APPLES Internships Offer New Summer Experiences

Eve Elliott, APPLES Summer Fellow

As every Carolina student knows, summertime brings many familiar things: sunshine, hometowns and hopefully a few months of fresh watermelon and ice cream. But for 40 Tar Heels, this season will be the start of something else. During the first weeks of summer, these students began service-learning internships with nonprofits and other organizations in the Triangle area and across the state.

These internships are part of the APPLES Service-Learning program through the Carolina Center for Public Service. Through this program, students engage in an immersive professional experience with local nonprofits, government agencies and other service organizations while receiving a stipend and course credit. The internships present students with the opportunity to explore a variety of fields including public policy, education, environmental sustainability and the arts. Funding for the internship program is provided by student fees, community partner funds and support from private donors and campus partnerships.

Interns also enroll in an online course relating to their service through the William and Ida Friday Center for Continuing Education and in partnership with the School of Social Work.

Eleanor Murray, a sophomore from Chapel Hill, North Carolina, just began her internship with the Campus Y at UNC-Chapel Hill. She will work closely with the CUBE, the Campus Y’s social venture incubator, to create tools, modules, and programs for student social entrepreneurship programming.

“My favorite part of my internship so far has been meeting and collaborating with the many amazing people who focus on social entrepreneurship for their careers,” Murray said.  “They have most definitely inspired me to question how I can make my own mark on campus.”

This year, APPLES also worked with UNC-Chapel Hill’s Institute of Politics (IOP) to help facilitate public service internships with political organizations and elected officials.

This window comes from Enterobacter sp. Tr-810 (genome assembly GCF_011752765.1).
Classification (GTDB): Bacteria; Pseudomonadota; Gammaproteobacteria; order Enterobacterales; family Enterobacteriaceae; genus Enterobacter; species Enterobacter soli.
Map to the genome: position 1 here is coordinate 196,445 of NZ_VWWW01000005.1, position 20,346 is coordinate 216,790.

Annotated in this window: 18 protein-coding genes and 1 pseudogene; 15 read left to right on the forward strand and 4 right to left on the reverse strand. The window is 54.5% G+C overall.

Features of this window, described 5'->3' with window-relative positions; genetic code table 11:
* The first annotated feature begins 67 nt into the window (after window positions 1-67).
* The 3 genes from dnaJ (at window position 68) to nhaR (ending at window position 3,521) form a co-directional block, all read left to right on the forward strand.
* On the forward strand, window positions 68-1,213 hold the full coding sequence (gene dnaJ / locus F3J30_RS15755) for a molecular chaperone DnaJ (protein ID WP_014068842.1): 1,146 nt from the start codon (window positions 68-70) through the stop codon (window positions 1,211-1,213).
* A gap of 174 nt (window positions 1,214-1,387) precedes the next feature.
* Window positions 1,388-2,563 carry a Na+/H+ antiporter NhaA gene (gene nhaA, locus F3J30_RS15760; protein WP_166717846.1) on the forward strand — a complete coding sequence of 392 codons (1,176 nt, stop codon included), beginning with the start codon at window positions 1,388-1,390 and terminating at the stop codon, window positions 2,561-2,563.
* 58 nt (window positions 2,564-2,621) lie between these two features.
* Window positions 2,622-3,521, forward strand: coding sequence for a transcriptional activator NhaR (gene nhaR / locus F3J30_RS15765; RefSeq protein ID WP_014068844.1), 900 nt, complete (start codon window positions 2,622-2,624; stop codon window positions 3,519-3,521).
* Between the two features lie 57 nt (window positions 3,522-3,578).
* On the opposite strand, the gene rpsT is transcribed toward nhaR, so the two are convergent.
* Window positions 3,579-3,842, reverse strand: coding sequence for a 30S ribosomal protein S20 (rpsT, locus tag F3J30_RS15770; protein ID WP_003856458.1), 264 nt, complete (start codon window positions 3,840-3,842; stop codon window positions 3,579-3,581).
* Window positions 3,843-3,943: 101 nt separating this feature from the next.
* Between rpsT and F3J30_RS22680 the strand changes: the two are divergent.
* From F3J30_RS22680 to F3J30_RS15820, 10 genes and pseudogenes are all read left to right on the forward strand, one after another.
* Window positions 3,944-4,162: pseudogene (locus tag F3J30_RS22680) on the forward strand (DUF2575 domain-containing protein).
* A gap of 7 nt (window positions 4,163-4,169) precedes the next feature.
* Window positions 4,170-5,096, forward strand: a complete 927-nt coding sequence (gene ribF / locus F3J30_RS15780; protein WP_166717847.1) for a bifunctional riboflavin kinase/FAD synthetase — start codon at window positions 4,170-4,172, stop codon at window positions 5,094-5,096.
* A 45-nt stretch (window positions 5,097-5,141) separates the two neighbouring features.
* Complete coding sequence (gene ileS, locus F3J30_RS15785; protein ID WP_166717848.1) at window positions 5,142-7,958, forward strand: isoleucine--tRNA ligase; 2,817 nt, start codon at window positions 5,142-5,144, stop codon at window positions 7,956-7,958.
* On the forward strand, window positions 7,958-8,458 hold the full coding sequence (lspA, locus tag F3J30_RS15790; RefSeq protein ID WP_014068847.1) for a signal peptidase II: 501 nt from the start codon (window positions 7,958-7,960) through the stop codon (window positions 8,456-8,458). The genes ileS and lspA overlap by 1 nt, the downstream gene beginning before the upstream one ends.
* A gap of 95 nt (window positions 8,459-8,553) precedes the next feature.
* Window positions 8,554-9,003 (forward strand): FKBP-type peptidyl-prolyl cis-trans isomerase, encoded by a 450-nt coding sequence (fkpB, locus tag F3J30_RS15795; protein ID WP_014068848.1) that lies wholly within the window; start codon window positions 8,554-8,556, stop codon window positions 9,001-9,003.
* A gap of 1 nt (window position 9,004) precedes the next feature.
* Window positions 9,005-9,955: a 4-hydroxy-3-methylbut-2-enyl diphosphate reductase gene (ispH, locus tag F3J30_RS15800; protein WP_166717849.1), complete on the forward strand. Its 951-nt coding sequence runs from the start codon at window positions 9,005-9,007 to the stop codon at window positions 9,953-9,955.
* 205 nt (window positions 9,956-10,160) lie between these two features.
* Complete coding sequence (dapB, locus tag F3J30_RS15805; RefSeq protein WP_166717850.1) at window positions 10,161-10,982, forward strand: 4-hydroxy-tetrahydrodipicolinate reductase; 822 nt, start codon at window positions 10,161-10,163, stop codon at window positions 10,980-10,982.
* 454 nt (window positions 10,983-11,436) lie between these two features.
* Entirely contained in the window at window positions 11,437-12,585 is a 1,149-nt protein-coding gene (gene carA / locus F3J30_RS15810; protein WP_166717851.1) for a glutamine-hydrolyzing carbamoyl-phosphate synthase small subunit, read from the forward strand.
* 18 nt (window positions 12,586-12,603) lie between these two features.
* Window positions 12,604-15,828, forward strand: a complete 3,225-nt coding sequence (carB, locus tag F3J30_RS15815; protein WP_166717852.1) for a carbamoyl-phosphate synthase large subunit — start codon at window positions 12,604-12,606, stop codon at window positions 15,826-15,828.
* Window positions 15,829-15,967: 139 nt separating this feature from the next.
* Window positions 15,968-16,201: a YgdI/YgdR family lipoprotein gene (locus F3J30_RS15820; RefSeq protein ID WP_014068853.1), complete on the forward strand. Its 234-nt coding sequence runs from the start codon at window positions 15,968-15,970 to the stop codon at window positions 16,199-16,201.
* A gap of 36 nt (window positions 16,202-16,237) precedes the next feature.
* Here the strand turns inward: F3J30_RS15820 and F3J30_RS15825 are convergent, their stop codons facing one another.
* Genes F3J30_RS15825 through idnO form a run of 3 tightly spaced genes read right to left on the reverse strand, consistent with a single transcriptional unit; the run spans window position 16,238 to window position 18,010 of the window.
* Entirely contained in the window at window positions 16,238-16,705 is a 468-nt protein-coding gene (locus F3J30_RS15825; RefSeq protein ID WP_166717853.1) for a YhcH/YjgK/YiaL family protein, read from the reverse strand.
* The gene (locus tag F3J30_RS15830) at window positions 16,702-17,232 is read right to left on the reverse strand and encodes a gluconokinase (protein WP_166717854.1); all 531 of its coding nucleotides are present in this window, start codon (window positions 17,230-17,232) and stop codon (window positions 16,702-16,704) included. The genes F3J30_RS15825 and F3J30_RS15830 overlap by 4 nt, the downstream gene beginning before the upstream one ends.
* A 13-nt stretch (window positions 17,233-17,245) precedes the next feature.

Caroline Carpenter, a junior from Elon, North Carolina and IOP internship coordinator, is excited about combining the goals and opportunities of these programs.

Carpenter said, “Both programs focus on creating public service opportunities and experiences beyond what you can obtain in a classroom setting, so it made sense to combine the two programs. We can offer students options in a wide array of areas that they might not be aware of if they just applied to one program. For example, those interested in environmental studies could apply to both the North Carolina Botanical Gardens and the City of Raleigh Sustainability Office.”

Sara Lafontaine, a junior from Cary, North Carolina, is one of the interns who found an opportunity with the IOP and APPLES. Hoping to learn more about environmental health policy, Lafontaine just started her internship with the City of Raleigh’s Office of Sustainability. Specifically, Lafontaine will be focusing on advocacy and policy service as she works to support the Community-wide Climate Action Plan (CCAP).

“I will be providing research to analyze the CCAP and determine if there are any alternative policies that could improve the plan,” said Lafontaine. “Furthermore, I will create an inventory of dates of meetings within every department, such as Waste, Energy and Carbon, to increase the efficiency within the Office of Sustainability.”

Lafontaine sees the internship as an opportunity to provide context to her environmental health policy studies at Carolina.

“I can apply service-learning ideas to my internship to understand from a people perspective the effects that the CCAP will have on those living in Raleigh and surrounding areas. I am interested in environmental health policy, and seeing the change that will happen this summer with the CCAP will be instrumental in helping me understand how policies are enacted in cities.”

Interns like Lafontaine will complete more than 300 hours of service and share their experiences with poster presentations at the end of the summer. Follow @unc_apples on Instagram for internship updates and spotlights.

 

Fifteenth class of UNC Buckley Public Service Scholars honored at graduation event

Chapel Hill, N.C. – The University of North Carolina at Chapel Hill will honor 322 seniors who dedicated themselves to service during their time at Carolina as Buckley Public Service Scholars (BPSS) from 5 – 7 p.m. on Friday, May 10 at a pre-graduation ceremony in Memorial Hall. All graduates will receive a Carolina blue and white cord to wear at commencement on May 12 to represent their achievement.